ST. GEORGE – Imagine a stroll through your local animal shelter as you search for the perfect cat. You want to look at the kittens and on your way to the kitty room you cross paths with a sleek, black feline. She stares at you with golden eyes, and images float across your mind like clouds across a harvest moon: witches, broomsticks and trick-or-treaters, along with a ghostly whisper reminding you of bad luck. You chuckle to yourself and move on, looking for a safer orange tabby or blue-eyed Siamese.
Superstitions may provide entertainment, but they are nothing to meow at – not for our black feline friends. Black cats remain in animal shelters longer than cats of lighter colors. Is this due to prejudice based on superstition or simply an aesthetic choice?
On Sept. 22, I had the opportunity to visit the St. George Animal Shelter and speak with Officer April McManus regarding the black cat issue. When I questioned her about the average stay for black cats she said, “About 4-6 weeks.” Other factors also affect adoption time.
“When people come to the shelter they look for certain things,” McManus said. “Personality, housebroken, color and hair length. Kittens go first.”
Light-colored felines and those with unique markings enjoy a much shorter stay in the shelter. Recently, a brown tabby was adopted after one week, and in just five days an orange kitten found a home.
After our chat, McManus gave me a tour of the shelter. She directed my attention to Cookie, a beautiful black tortoiseshell cat with long, luxurious hair. This elegant lady — a 12-week resident of the shelter — sat with perfect posture, occupying a blanket-covered crate. I reached a hand up and spoke to her in the ooey-gooey way we often reserve for small children. She responded by stretching her neck toward me and rubbing her face on my hand until she seemed satisfied that I smelled like her. She then jumped from her throne and wound herself between my legs, a low purr audible as she followed me through the shelter. While I visited the other cats, Cookie let me know, with her meows and expressive light green eyes, that she wanted more attention. She never left my side, and I found it difficult to abandon her.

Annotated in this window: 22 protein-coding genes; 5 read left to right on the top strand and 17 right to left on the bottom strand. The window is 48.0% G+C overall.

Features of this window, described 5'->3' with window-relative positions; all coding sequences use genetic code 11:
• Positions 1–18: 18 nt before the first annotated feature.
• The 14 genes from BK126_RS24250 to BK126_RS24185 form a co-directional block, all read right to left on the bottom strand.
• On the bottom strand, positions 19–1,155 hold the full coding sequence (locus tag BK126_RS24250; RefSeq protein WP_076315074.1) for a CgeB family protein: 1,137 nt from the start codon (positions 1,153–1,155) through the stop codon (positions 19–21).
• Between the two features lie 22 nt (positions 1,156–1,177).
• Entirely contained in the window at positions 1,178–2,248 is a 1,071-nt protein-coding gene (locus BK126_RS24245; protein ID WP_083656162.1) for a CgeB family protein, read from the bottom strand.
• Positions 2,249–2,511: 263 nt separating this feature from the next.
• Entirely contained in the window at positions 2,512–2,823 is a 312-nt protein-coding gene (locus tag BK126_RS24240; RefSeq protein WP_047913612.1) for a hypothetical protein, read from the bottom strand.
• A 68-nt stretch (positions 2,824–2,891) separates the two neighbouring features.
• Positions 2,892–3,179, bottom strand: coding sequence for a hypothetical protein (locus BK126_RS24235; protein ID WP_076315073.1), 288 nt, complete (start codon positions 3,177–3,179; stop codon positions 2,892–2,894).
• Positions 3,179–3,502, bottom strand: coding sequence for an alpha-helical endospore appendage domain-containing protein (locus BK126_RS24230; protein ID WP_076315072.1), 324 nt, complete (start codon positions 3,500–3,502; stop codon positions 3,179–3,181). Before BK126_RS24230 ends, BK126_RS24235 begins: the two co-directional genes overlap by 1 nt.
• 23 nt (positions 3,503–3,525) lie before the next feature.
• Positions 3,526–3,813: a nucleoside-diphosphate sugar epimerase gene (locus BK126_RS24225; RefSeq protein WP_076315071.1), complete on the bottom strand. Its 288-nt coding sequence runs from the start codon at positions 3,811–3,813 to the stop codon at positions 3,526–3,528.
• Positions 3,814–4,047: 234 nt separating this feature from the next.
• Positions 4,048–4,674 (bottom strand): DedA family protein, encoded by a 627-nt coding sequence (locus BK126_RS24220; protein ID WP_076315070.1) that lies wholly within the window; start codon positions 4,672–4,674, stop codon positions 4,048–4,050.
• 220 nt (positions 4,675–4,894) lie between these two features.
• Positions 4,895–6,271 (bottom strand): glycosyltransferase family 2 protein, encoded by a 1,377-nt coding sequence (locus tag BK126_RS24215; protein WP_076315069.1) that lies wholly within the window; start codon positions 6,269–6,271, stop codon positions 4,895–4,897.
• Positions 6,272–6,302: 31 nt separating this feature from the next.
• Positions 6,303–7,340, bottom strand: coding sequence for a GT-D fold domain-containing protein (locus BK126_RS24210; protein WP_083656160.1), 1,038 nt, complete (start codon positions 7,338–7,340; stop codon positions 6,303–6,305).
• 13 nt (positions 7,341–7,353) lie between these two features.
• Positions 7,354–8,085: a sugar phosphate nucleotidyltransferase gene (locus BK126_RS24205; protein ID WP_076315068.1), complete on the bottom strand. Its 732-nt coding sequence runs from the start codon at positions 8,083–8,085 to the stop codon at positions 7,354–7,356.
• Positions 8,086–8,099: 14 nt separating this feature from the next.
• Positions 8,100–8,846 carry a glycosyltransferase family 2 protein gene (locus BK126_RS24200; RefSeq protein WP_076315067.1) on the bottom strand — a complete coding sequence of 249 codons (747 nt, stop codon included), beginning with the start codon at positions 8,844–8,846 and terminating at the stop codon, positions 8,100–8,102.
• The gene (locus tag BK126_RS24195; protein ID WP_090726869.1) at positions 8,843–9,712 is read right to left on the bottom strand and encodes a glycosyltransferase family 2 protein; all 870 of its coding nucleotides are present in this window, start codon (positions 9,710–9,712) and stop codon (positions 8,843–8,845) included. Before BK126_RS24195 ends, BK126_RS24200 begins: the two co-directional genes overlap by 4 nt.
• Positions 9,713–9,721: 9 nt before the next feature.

Most black cat adoptees are repeat owners, myself included. Born on Halloween, I can’t imagine choosing anything but a black cat for my mascot. It started in childhood with a short-haired male named Sizzle and has continued up to my 22-year-old daughter’s cat, Myrnin. My daughter Tawni found Myrnin in a pet store, the largest of six kittens sharing a cage. His fluffy black coat stood out among the tabbies and pure whites. He was listed as a mixed breed and discounted $10. While I do not advocate buying cats from pet stores, Myrnin proved perfect for my daughter. As a therapy cat, he has helped her cope with anxiety and depression, offering sweet companionship during stressful times.
Like other felines, black cats are easy to care for. Food, water, a scratching post and cardboard box will keep your kitty happy. Benefits for you include cuddles, laughter and invigorating games of hide and seek: there’s nothing quite like being hunted by a miniature panther.
Many names exist for our midnight friends, and the Internet provides great ideas: Hazel, Merlin, Magic, Salem, Cinder, Jinx …. Have fun naming your cat. Get creative. Embrace the mysticism of your onyx friend. If you do subscribe to superstition and believe that 13 is an unlucky number — think again. To mark her 13th week at the shelter, Cookie found a home.
For everybody who wants a pet, black cat or otherwise, organizations like P.A.W.S., the Ivins No-Kill Animal Shelter, Hurricane City Animal Shelter and other rescue groups/adoption centers maintain lists of adoptable animals.
The St. George Animal Shelter offers half-price adoptions the third Friday of every month. Check out the shelter’s Facebook page for photographs and descriptions. And don’t forget, black is beautiful.
Written by Pauline Bringhurst
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